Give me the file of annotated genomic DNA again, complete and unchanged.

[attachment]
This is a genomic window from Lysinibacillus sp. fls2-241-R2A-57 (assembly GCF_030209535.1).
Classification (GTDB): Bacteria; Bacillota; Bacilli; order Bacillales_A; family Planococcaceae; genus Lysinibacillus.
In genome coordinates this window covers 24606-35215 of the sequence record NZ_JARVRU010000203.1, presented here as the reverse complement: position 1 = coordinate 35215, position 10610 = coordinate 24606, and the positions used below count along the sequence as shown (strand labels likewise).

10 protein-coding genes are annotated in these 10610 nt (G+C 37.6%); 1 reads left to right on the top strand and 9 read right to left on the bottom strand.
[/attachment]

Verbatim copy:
This is a genomic window from Lysinibacillus sp. fls2-241-R2A-57 (assembly GCF_030209535.1).
Classification (GTDB): Bacteria; Bacillota; Bacilli; order Bacillales_A; family Planococcaceae; genus Lysinibacillus.
In genome coordinates this window covers 24606-35215 of the sequence record NZ_JARVRU010000203.1, presented here as the reverse complement: position 1 = coordinate 35215, position 10610 = coordinate 24606, and the positions used below count along the sequence as shown (strand labels likewise).

10 protein-coding genes are annotated in these 10610 nt (G+C 37.6%); 1 reads left to right on the top strand and 9 read right to left on the bottom strand.